Your body slides carry the detailed content of your presentation.
Where do the body slides fit into the presentation?
Naturally, the body slides follow the introduction:
And each part in the body of the presentation begins with a moving blueprint
Tips for body slides
It's not within the scope of this Web
site to go into detail on designing body slides. But here are some quick
- Use a sans serif font. The most common are Arial
(for a formal tone) and Comic Sans (for an informal tone).
- Bold everything if you're using Arial. Otherwise
it looks too light when you project it. But you don't need to use bold
for Comic Sans (which is a heavier typeface than Arial).
- Use about 32-point type for titles and other text.
Use slightly smaller type to label graphs, etc.
- Use bullets instead of paragraphs. Sometimes you
have to use full sentences or short paragraphs, but make those the exception.
- Prefer images over words. Can you draw a picture
of what you're saying—perhaps with a flow chart, a decision tree, or
just a drawing (like the golf hole)? Why make your audience picture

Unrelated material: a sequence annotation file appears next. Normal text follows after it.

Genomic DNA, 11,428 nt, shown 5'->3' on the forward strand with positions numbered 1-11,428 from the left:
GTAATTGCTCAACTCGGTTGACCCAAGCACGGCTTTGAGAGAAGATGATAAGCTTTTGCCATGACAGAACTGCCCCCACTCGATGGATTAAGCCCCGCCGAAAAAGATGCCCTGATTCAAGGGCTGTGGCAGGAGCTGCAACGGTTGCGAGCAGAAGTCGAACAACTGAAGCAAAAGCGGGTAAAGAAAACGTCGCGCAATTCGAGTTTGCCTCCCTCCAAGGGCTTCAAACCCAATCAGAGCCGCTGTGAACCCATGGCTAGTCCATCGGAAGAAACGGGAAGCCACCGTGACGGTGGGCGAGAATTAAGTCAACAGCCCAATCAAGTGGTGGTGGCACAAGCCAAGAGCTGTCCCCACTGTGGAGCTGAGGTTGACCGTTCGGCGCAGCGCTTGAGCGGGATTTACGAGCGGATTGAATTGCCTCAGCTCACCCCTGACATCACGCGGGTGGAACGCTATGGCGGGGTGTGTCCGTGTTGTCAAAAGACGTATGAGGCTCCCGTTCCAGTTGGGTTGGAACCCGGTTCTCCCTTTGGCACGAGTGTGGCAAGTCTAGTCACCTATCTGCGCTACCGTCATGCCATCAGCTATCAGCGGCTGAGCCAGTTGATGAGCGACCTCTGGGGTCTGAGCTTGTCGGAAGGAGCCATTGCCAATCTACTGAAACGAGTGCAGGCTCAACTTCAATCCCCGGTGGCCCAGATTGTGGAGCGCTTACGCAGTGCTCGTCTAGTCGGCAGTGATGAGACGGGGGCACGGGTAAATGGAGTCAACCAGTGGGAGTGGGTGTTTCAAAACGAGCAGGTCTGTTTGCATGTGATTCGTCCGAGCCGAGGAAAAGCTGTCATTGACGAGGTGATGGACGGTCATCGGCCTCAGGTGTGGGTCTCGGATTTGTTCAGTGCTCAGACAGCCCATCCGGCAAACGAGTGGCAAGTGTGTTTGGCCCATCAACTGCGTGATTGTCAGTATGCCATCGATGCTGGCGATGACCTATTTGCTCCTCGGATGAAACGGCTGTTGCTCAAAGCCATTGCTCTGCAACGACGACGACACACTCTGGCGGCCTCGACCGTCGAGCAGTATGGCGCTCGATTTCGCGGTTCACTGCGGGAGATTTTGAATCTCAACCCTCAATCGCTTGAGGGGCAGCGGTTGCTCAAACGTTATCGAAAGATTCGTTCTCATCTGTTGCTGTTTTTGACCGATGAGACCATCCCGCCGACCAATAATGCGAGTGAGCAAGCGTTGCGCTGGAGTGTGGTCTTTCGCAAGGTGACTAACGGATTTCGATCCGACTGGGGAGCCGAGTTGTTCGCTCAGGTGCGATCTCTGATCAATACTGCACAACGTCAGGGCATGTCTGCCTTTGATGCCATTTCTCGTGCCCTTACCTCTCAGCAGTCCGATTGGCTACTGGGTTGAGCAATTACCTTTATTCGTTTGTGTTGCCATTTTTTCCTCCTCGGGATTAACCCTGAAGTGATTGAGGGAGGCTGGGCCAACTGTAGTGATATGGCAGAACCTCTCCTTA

something if you can picture it for them?
- Use a light background (usually white). Many colors
contrast with a light background—which makes it more versatile than
a dark background. Once you start using images—which usually require
several colors—you'll be glad you're using a light background. That
way, your image will attract the audience's attention—not your background.
Consider using a colorful background for the cover and blueprint slides,
if you wish.
What's wrong with this body slide?
See if you can find several things wrong.
Ready to see the answer?
Through with the quiz? You're
ready to move on to . . .
Your next step
The next (and last!) slide in the model is the ending
2007 by Edward P. Bailey
(all rights reserved)